Media fixates on zombie philosophy class

Smaw compares fictional characters to real-life killers in his class. (Courtesy of Scott Cook)

Dr. Eric Smaw, professor of philosophy, sits on a desk at the front of his brimming classroom, leading a discussion on Adolf Hitler in his class titled, “Zombies, Serial Killers, and Madmen.” 

In the past month, the course has received statewide and national recognition from sources such as National Public Radio (NPR) for its unique subject material and interdisciplinary approach. 

The topics covered in the class are applicable to conversations about Halloween, which led to the spike in interest from the media. In October, Smaw spoke with ABC 7 News, Fox 35, and the Miami Herald about “Zombies, Serial Killers, and Madmen,” and had a segment on NPR’s Weekend Edition broadcast.

Smaw was unsure about how the media found out about his course. 

Smaw named the interview with NPR’s Lulu Garcia-Navarro as his proudest media recognition, especially because references to NPR’s coverage of current events are near-daily occurrences in his classroom.

This course has attracted not only the attention of state and national media outlets, but of students as well. In his interview with the Miami Herald, Smaw said that the registrar’s office at Rollins reported the course as one of the most popular on campus. Students are intrigued by the topics because of a fascination with the grotesque behavior of other human beings, a personal fear that they want to understand, or an interest in the treatment of murderers in the criminal justice system. Other students are influenced to take the class because of an overarching interest in the subject material. 

Smaw uses a true liberal arts approach to address the issues of murder, criminal justice, and abuse of power as it relates to the human condition. He uses neurological, sociological, political, and philosophical perspectives to examine zombies, serial killers, and madmen not as fictional monsters, but as real characters that exist in modern day society.  

He created the class as he studied human consciousness and its implications in today’s society.

At this point in the semester, students began their discussion of madmen. Smaw defined a madman as “a political demagogue who is looking to consolidate power to become a dictator.” His prime examples of madmen were Hitler and the Nazi party of Germany. 

A strict “no euphemism” rule is enforced in his classroom, especially in class discussions of Hitler and the atrocities he committed during the Holocaust. 

“Students often want to use polite language to talk about the most grotesque things that happen in our society, but in order to get them to understand what can happen when a madman rises to power, it is important that they don’t use euphemisms to color what is grotesque behavior by politicians,” Smaw said.

This portion of the course focuses especially on deconstructing students’ senses of American exceptionalism. Smaw believed that this ideology is damaging to students because it forces them to look overseas for examples of genocide or megalomania. He pointed out that the genocide of Native Americans and the Transatlantic Slave Trade both occurred under American supervision.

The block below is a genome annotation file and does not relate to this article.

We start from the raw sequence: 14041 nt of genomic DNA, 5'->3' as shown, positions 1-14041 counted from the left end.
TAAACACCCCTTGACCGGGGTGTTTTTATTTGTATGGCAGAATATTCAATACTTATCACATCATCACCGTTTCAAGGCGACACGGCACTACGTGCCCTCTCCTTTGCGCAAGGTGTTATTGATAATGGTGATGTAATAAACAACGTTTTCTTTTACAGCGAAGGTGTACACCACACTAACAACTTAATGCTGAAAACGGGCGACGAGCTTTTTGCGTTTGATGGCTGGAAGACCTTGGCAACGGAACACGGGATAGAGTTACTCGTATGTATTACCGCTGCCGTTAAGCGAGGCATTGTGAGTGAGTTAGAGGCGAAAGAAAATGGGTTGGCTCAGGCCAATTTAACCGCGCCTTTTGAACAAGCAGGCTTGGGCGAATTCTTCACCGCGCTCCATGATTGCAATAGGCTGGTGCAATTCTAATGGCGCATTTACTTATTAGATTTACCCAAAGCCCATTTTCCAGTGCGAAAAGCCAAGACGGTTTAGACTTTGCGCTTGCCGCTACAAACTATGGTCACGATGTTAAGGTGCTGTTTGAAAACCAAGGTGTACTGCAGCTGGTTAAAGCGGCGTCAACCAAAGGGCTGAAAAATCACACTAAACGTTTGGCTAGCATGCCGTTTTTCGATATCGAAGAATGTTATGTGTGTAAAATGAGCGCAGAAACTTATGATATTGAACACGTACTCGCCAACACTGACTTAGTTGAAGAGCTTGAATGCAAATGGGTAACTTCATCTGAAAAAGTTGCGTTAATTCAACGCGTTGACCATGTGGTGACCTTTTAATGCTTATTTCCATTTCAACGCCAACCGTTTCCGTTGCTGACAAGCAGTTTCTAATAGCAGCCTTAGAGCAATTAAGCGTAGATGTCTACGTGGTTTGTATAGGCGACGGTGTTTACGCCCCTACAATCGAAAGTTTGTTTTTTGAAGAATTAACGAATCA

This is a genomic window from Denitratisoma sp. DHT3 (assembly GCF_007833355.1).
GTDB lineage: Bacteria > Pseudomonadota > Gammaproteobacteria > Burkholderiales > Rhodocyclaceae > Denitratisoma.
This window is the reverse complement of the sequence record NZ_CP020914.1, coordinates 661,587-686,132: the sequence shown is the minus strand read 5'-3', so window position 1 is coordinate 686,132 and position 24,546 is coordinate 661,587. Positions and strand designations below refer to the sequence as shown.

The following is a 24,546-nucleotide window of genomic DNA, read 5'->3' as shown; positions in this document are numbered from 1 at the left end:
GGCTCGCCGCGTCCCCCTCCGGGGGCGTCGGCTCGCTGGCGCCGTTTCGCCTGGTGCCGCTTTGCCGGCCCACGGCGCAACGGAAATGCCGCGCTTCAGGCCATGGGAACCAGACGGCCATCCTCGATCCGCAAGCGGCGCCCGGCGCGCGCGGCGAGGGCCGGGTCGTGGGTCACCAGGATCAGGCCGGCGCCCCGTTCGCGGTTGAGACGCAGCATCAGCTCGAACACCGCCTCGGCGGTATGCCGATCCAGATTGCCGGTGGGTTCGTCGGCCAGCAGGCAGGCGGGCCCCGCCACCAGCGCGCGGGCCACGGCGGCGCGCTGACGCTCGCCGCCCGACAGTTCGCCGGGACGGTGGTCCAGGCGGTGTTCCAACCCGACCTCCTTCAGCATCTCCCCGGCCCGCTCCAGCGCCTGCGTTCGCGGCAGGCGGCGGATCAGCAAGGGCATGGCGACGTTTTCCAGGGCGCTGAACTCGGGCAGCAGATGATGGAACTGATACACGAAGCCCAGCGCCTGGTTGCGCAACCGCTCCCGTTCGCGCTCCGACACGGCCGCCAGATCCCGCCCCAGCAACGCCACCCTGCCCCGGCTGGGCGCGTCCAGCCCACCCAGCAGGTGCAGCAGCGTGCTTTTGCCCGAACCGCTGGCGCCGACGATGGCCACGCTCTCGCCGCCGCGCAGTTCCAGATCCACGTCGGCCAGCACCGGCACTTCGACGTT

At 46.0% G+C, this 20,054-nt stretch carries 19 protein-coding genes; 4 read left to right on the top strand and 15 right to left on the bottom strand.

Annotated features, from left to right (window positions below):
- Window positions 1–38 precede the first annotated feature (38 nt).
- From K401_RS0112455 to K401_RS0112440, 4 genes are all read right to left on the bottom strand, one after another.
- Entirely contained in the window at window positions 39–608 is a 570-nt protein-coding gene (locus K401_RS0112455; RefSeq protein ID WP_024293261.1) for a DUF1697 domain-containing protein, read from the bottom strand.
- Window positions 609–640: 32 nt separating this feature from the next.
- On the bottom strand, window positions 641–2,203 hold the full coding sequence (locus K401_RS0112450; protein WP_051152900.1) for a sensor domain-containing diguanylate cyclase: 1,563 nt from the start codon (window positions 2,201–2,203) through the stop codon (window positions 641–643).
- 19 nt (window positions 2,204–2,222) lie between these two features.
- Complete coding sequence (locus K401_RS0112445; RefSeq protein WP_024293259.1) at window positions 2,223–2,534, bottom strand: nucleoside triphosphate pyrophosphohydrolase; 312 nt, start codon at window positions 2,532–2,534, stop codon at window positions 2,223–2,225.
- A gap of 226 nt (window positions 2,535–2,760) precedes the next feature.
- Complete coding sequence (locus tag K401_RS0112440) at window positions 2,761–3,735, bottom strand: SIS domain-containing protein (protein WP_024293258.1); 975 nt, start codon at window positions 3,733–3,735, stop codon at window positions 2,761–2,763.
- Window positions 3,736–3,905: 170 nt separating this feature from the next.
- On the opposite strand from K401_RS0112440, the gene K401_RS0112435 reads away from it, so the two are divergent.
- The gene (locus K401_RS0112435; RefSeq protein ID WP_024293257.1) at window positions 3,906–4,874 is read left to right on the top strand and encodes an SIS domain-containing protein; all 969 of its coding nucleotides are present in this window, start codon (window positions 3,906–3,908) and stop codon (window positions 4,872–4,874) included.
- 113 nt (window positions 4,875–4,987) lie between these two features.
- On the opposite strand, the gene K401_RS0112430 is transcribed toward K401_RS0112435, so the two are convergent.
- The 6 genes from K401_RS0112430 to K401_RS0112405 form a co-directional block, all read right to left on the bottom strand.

“America is not special, and the citizens of the state and the state itself are subject to all of the evils of humanity,” Smaw said. The course looks forward into what could happen if Americans are not diligent in their application of the principles of democracy and the rule of law. 

The course is taught in three sections, starting on the topic of zombies and ending with the discussion of madmen. Students taking the course often expect to engage in discussion about the zombies they know from popular culture, so Smaw started the course with a discussion of the well-known figures of the zombie archetype, then introduced the existence of neurological zombies to his students. 

“Zombies are real entities that have to do with human neurology, and zombies can engage in complex behaviors like murder, and our criminal justice system has to decide what to do with people who suffer from diminished capacities and commit murder,” Smaw explained. 

Diminished capacity refers to an unbalanced state of mind in which one is not capable of fully comprehending their crime at the time it was committed. 

This is where he says serial killers differ from zombies. Serial killers are fully aware of what they are doing, with brain energy reaching or exceeding the threshold of consciousness. 

Serial killers were discussed first in relation to fictional characters, such as Frankenstein, vampires, and other serial killers. Smaw drew parallels between the serial methods of these famous characters and real-world serial killers. 

In addition, lores surrounding people like the Night Killer and Jack The Ripper were examined in relation to real incidents that occur. Personality types of serial killers were then examined from those stories, ending in a discussion about the American criminal justice system’s treatment of the sociopathic.

Smaw encouraged students who wish to explore the complexities of these topics to register up for “Zombies, Serial Killers, and Madmen” when it is next offered. Beware, this course is not for the faint of heart or stomach.

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